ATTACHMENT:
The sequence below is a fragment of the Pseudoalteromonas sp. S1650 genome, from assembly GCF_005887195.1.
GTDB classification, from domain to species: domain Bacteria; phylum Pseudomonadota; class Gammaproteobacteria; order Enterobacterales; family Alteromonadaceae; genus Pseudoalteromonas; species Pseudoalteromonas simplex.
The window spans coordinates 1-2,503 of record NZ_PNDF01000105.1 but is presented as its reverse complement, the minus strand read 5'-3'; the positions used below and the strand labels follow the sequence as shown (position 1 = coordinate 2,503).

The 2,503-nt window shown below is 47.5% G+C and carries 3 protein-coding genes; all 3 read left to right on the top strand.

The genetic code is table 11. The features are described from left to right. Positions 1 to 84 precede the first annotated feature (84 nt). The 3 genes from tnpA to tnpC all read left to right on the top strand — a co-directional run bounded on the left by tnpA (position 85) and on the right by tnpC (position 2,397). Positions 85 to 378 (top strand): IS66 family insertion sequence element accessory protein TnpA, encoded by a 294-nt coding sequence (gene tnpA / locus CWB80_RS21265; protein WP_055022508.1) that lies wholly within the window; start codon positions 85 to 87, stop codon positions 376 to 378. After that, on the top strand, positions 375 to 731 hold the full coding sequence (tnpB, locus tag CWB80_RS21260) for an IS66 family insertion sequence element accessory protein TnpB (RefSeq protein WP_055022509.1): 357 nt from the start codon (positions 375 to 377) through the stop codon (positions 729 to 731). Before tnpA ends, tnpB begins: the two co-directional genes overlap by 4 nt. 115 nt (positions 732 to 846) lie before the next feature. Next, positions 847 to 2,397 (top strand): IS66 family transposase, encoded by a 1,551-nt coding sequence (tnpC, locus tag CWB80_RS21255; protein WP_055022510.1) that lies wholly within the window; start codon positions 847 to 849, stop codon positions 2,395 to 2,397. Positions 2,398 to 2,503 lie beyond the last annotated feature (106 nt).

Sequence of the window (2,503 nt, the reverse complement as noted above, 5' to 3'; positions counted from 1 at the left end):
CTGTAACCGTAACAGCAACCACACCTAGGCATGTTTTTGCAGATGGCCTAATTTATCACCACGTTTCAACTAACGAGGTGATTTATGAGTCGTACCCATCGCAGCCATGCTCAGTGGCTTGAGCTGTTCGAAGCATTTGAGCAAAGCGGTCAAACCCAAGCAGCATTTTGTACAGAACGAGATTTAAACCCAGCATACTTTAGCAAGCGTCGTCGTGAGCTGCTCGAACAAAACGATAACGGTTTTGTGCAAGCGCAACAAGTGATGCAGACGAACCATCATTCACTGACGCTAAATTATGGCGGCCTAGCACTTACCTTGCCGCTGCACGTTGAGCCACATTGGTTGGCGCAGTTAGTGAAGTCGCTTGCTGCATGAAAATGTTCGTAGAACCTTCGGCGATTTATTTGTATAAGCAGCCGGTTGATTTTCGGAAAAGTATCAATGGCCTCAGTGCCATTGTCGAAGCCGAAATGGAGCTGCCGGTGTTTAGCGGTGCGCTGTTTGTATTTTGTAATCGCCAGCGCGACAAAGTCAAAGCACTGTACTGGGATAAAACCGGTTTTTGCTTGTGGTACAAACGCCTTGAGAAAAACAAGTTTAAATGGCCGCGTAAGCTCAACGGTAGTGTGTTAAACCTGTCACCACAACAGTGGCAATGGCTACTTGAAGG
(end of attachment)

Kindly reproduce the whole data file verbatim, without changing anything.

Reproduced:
The sequence below is a fragment of the Pseudoalteromonas sp. S1650 genome, from assembly GCF_005887195.1.
GTDB classification, from domain to species: domain Bacteria; phylum Pseudomonadota; class Gammaproteobacteria; order Enterobacterales; family Alteromonadaceae; genus Pseudoalteromonas; species Pseudoalteromonas simplex.
The window spans coordinates 1-2,503 of record NZ_PNDF01000105.1 but is presented as its reverse complement, the minus strand read 5'-3'; the positions used below and the strand labels follow the sequence as shown (position 1 = coordinate 2,503).

The 2,503-nt window shown below is 47.5% G+C and carries 3 protein-coding genes; all 3 read left to right on the top strand.

The genetic code is table 11. The features are described from left to right. Positions 1 to 84 precede the first annotated feature (84 nt). The 3 genes from tnpA to tnpC all read left to right on the top strand — a co-directional run bounded on the left by tnpA (position 85) and on the right by tnpC (position 2,397). Positions 85 to 378 (top strand): IS66 family insertion sequence element accessory protein TnpA, encoded by a 294-nt coding sequence (gene tnpA / locus CWB80_RS21265; protein WP_055022508.1) that lies wholly within the window; start codon positions 85 to 87, stop codon positions 376 to 378. After that, on the top strand, positions 375 to 731 hold the full coding sequence (tnpB, locus tag CWB80_RS21260) for an IS66 family insertion sequence element accessory protein TnpB (RefSeq protein WP_055022509.1): 357 nt from the start codon (positions 375 to 377) through the stop codon (positions 729 to 731). Before tnpA ends, tnpB begins: the two co-directional genes overlap by 4 nt. 115 nt (positions 732 to 846) lie before the next feature. Next, positions 847 to 2,397 (top strand): IS66 family transposase, encoded by a 1,551-nt coding sequence (tnpC, locus tag CWB80_RS21255; protein WP_055022510.1) that lies wholly within the window; start codon positions 847 to 849, stop codon positions 2,395 to 2,397. Positions 2,398 to 2,503 lie beyond the last annotated feature (106 nt).

Sequence of the window (2,503 nt, the reverse complement as noted above, 5' to 3'; positions counted from 1 at the left end):
CTGTAACCGTAACAGCAACCACACCTAGGCATGTTTTTGCAGATGGCCTAATTTATCACCACGTTTCAACTAACGAGGTGATTTATGAGTCGTACCCATCGCAGCCATGCTCAGTGGCTTGAGCTGTTCGAAGCATTTGAGCAAAGCGGTCAAACCCAAGCAGCATTTTGTACAGAACGAGATTTAAACCCAGCATACTTTAGCAAGCGTCGTCGTGAGCTGCTCGAACAAAACGATAACGGTTTTGTGCAAGCGCAACAAGTGATGCAGACGAACCATCATTCACTGACGCTAAATTATGGCGGCCTAGCACTTACCTTGCCGCTGCACGTTGAGCCACATTGGTTGGCGCAGTTAGTGAAGTCGCTTGCTGCATGAAAATGTTCGTAGAACCTTCGGCGATTTATTTGTATAAGCAGCCGGTTGATTTTCGGAAAAGTATCAATGGCCTCAGTGCCATTGTCGAAGCCGAAATGGAGCTGCCGGTGTTTAGCGGTGCGCTGTTTGTATTTTGTAATCGCCAGCGCGACAAAGTCAAAGCACTGTACTGGGATAAAACCGGTTTTTGCTTGTGGTACAAACGCCTTGAGAAAAACAAGTTTAAATGGCCGCGTAAGCTCAACGGTAGTGTGTTAAACCTGTCACCACAACAGTGGCAATGGCTACTTGAAGG